Partner Profile: North Carolina Pork Council
The pork industry is big business in North Carolina, driving $10 billion in economic output for the state and generating more than 44,000 jobs in farming, processing and retail sectors. A key player in the continued success of the industry is the North Carolina Pork Council. Representing multi-generational hog farmers from across the state, the council’s mission is to promote pork and ensure a socially responsible and profitable pork industry.
As a checkoff-funded organization, research is one of the main focuses, along with educating people about pork, pigs and farms, and promoting the final product – bacon, pork chops, hams, barbecue and more. It was a no brainer to support the North Carolina Plant Sciences Initiative (N.C. PSI), according to Lorenda Overman, a Wayne County pig farmer, who is also vice president of the North Carolina Pork Council.
Overman’s farm is on land that has been in her husband’s family for more than 100 years and their son and son-in-law have returned to work on the farm, where they also grow row crops, in addition to raising hogs.
“Our mission is the same as N.C. PSI,” said Overman. “N.C. PSI promotes research to make things better in agriculture and we do the same, with a focus on pork. Our goal is to care for our animals, produce safe food, and educate the public on our ethical, environmental work that contributes to a better quality of life in our communities.”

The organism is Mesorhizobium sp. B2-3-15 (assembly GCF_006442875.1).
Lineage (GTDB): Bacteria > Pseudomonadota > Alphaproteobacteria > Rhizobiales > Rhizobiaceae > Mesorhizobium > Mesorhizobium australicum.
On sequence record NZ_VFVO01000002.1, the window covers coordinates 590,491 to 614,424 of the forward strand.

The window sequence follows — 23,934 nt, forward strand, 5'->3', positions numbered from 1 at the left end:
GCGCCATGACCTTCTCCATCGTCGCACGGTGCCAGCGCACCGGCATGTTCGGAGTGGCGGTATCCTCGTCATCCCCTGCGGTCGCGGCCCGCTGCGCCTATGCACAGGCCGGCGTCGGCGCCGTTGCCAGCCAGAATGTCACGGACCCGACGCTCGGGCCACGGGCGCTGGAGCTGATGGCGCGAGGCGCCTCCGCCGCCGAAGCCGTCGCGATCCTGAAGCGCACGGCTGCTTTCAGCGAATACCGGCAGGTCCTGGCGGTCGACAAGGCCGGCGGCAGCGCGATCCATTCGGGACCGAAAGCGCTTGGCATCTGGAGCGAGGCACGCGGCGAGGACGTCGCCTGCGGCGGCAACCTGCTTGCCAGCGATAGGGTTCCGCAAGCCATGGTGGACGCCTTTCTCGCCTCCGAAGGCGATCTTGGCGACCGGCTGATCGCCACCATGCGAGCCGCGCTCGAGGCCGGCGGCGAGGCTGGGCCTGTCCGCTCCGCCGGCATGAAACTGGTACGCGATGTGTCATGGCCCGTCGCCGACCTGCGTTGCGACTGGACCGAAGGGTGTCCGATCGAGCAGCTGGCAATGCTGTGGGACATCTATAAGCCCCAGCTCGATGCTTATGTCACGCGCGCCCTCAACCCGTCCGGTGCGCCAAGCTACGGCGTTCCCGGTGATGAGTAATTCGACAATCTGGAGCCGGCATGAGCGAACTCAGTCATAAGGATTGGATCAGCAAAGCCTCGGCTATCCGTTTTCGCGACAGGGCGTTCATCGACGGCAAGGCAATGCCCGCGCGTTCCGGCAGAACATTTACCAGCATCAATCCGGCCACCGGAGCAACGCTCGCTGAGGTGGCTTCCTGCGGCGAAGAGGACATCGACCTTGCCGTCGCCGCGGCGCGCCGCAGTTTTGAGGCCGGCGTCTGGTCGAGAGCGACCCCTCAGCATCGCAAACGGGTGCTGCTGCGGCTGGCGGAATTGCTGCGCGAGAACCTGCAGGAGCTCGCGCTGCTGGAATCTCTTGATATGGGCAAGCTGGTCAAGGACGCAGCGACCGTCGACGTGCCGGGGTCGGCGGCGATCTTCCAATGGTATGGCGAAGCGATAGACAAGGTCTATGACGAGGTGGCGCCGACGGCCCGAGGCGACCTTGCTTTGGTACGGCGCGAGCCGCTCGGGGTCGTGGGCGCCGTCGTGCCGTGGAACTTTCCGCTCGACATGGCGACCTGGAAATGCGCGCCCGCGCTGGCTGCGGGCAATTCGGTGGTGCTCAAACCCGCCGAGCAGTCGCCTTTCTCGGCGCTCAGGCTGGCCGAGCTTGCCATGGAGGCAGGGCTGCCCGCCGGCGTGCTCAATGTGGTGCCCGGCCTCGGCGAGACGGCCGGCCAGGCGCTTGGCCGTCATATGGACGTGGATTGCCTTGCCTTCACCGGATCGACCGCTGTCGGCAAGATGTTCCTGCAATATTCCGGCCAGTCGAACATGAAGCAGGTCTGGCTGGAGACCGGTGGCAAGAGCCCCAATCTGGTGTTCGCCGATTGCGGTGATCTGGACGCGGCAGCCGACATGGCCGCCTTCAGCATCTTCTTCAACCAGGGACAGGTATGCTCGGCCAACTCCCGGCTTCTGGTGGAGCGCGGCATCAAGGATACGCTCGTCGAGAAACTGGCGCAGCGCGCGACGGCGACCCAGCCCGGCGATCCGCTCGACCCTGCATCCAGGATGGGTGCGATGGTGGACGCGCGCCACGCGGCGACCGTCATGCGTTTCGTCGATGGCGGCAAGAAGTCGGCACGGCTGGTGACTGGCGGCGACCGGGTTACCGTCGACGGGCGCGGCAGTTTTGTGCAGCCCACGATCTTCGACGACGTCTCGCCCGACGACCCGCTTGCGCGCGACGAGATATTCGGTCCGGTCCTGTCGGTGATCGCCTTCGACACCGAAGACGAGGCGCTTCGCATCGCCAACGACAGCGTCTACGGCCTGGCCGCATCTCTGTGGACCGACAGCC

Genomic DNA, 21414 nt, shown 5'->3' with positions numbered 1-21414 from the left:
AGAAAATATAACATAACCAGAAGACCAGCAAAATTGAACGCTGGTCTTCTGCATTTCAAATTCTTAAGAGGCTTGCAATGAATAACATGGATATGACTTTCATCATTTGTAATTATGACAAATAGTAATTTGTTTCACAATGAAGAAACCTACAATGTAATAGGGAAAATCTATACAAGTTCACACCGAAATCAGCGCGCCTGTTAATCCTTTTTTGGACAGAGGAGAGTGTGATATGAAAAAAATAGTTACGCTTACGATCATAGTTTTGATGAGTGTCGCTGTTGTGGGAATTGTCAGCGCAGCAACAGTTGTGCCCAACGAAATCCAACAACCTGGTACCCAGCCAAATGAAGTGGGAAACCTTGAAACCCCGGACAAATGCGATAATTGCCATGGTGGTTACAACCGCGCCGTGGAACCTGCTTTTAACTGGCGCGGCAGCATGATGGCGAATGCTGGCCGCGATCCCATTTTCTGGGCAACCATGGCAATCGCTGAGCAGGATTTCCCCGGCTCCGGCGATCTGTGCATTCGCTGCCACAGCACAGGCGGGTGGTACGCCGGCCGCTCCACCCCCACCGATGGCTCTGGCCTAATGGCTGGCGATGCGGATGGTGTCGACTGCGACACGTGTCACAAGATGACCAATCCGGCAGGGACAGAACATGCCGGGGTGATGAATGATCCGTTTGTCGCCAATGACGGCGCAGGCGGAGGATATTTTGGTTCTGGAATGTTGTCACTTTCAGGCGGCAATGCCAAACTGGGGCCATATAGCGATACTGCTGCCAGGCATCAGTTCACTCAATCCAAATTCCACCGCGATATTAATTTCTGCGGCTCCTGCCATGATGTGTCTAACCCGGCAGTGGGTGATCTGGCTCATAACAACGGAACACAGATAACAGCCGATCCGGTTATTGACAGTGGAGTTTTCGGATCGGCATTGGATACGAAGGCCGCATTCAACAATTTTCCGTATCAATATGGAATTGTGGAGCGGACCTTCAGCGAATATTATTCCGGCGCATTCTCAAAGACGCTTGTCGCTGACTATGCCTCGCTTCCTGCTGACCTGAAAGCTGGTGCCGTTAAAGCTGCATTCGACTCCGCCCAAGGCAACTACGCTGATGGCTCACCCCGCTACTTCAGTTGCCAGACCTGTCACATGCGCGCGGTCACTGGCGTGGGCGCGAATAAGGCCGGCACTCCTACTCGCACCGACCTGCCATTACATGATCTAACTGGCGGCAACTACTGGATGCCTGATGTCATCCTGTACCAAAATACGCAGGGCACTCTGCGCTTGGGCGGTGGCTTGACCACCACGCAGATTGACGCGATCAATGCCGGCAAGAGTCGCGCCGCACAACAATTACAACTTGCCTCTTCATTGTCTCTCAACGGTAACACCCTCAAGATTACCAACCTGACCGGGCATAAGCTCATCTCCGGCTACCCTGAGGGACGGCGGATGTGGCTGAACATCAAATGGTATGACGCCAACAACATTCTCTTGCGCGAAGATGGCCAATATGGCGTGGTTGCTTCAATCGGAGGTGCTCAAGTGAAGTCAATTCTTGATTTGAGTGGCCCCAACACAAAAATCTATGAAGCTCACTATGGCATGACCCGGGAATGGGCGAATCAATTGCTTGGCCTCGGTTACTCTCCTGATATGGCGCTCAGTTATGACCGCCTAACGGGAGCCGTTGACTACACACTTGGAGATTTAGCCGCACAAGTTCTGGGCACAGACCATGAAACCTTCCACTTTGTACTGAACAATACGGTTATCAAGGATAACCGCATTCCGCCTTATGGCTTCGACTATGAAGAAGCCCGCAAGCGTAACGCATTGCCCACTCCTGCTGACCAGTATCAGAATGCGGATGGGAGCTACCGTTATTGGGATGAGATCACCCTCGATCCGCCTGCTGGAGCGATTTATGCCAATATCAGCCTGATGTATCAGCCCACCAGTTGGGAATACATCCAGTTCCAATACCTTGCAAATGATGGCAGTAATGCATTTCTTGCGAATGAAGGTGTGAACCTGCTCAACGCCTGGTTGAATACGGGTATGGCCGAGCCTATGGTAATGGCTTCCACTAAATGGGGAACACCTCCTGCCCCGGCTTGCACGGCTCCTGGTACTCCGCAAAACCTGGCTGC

One way the industry currently helps care for the environment is by turning hog waste into fertilizer. Manure from pigs in the barns is funneled into lagoons where it’s mixed with water and beneficial bacteria, which converts the manure to a nutrient-rich fertilizer.
“Instead of being treated and released back into the water system like it is for a municipality, hog waste isn’t waste at all. It’s used to fertilize crops,” explained Overman. “This natural fertilizer is potassium, nitrogen, and phosphorus-rich and is vital to providing sustainable crops, such as corn, soybeans and Bermuda grass. The research conducted through N.C. PSI could have a direct impact on the uptake rate of these nutrients and help increase yields for farmers like myself.”
NC State researchers are also investigating best methods for sustainable hog waste management through waste minimization, recycling, composting, anaerobic digestion, gasification and pyrolysis. The NC Pork Council has a vested interest in this research as it affects their ability to continue to thrive and increase their commitment to protecting the environment.
“We’re all looking after the same land trying to preserve it for the next generation and feed this growing world,” said Overman, referring to the United Nations estimate that farmers will need to produce 50 percent more food by 2030 to feed the world’s growing population.”
“Research coming out of NC State already has put us in a position to know what the crop is capable of absorbing from fertilizer,” she continued. “We’re excited for this PSI partnership so we may continue to grow the best products for our consumption and preserve our land and environment.”
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Senior Director of Development, Plant Sciences Initiative